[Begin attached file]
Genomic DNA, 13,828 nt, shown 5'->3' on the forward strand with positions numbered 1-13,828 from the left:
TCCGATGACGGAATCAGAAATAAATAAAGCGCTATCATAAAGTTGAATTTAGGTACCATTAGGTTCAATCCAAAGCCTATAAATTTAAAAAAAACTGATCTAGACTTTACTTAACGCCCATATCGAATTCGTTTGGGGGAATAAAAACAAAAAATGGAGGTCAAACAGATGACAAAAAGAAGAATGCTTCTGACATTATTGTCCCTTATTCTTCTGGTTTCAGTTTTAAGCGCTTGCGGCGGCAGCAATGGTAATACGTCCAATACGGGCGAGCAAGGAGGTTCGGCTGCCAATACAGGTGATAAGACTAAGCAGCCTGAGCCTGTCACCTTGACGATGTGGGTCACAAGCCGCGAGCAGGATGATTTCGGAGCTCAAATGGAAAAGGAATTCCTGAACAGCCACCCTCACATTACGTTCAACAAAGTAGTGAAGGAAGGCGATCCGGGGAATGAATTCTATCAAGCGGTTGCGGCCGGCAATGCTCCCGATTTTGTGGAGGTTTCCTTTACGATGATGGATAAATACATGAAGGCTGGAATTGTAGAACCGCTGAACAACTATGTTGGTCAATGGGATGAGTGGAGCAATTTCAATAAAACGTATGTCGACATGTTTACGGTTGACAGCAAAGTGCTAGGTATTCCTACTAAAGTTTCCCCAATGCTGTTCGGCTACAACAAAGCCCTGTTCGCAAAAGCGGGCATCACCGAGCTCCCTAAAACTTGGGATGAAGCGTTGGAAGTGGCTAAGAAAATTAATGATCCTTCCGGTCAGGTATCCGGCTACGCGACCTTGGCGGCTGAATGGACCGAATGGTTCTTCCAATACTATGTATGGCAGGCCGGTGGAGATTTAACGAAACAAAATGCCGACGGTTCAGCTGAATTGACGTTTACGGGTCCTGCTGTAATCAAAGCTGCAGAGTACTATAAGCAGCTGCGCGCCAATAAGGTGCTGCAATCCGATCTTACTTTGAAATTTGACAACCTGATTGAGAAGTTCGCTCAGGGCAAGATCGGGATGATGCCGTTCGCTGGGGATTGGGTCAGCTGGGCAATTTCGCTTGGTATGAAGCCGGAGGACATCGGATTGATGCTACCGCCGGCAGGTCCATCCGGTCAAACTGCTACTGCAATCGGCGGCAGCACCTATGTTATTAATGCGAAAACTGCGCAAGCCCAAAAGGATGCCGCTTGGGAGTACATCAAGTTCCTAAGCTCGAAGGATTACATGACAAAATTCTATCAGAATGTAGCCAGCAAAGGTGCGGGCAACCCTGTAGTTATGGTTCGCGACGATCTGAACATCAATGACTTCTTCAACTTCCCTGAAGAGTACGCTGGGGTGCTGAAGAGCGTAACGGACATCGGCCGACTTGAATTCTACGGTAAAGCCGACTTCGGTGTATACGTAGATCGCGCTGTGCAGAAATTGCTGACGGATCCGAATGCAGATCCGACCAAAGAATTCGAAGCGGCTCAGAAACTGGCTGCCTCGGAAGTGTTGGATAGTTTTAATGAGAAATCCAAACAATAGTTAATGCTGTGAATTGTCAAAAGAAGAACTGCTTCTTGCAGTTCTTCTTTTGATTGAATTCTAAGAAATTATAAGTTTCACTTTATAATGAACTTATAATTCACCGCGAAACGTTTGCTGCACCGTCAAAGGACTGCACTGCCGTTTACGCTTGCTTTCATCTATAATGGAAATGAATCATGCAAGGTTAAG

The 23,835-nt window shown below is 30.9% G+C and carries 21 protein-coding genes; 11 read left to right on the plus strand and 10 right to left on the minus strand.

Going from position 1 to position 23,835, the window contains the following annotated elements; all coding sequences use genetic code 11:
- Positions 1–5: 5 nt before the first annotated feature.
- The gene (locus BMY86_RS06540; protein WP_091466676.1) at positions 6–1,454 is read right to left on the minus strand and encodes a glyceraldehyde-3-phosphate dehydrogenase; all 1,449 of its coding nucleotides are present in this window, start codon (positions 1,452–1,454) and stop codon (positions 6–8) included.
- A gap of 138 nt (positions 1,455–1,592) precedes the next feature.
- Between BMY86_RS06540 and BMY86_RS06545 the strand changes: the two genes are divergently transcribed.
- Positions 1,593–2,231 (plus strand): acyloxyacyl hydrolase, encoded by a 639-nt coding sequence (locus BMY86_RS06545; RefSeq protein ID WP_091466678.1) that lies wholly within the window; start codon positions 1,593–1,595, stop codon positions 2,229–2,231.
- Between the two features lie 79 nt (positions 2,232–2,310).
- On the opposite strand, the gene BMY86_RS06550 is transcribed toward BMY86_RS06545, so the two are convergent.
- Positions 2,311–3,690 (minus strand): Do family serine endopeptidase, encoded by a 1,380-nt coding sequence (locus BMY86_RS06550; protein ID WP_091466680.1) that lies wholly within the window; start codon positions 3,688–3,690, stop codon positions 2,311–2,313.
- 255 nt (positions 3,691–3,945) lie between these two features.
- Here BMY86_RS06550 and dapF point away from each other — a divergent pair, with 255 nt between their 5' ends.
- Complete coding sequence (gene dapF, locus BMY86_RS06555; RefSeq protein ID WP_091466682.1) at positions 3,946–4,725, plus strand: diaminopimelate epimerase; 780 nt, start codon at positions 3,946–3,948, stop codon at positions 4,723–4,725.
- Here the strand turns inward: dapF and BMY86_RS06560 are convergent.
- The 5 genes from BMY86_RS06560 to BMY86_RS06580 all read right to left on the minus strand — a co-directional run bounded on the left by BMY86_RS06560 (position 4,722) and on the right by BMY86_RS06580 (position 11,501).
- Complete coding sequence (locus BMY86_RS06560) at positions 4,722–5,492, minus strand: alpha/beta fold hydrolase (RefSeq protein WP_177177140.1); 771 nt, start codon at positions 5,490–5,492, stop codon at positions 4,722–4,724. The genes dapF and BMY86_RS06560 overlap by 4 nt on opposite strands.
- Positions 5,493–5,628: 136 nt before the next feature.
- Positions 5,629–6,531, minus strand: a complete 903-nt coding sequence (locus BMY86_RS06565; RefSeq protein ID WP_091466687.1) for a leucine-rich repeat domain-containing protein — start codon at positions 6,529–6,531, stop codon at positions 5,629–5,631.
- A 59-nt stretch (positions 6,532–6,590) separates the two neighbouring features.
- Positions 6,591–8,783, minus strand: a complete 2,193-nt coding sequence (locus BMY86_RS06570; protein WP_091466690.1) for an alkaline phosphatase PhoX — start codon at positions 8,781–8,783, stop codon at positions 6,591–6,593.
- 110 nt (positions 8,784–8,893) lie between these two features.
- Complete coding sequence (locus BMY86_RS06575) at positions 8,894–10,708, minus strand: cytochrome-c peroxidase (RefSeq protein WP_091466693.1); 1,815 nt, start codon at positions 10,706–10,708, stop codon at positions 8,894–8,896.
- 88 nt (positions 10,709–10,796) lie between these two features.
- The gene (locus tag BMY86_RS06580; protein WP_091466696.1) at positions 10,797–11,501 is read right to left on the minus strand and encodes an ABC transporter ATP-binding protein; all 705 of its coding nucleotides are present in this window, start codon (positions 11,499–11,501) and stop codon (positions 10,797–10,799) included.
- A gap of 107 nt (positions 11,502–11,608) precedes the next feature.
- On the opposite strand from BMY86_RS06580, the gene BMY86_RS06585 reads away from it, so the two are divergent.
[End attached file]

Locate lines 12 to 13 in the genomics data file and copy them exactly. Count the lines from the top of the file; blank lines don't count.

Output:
- Positions 2,311–3,690 (minus strand): Do family serine endopeptidase, encoded by a 1,380-nt coding sequence (locus BMY86_RS06550; protein ID WP_091466680.1) that lies wholly within the window; start codon positions 3,688–3,690, stop codon positions 2,311–2,313.
- 255 nt (positions 3,691–3,945) lie between these two features.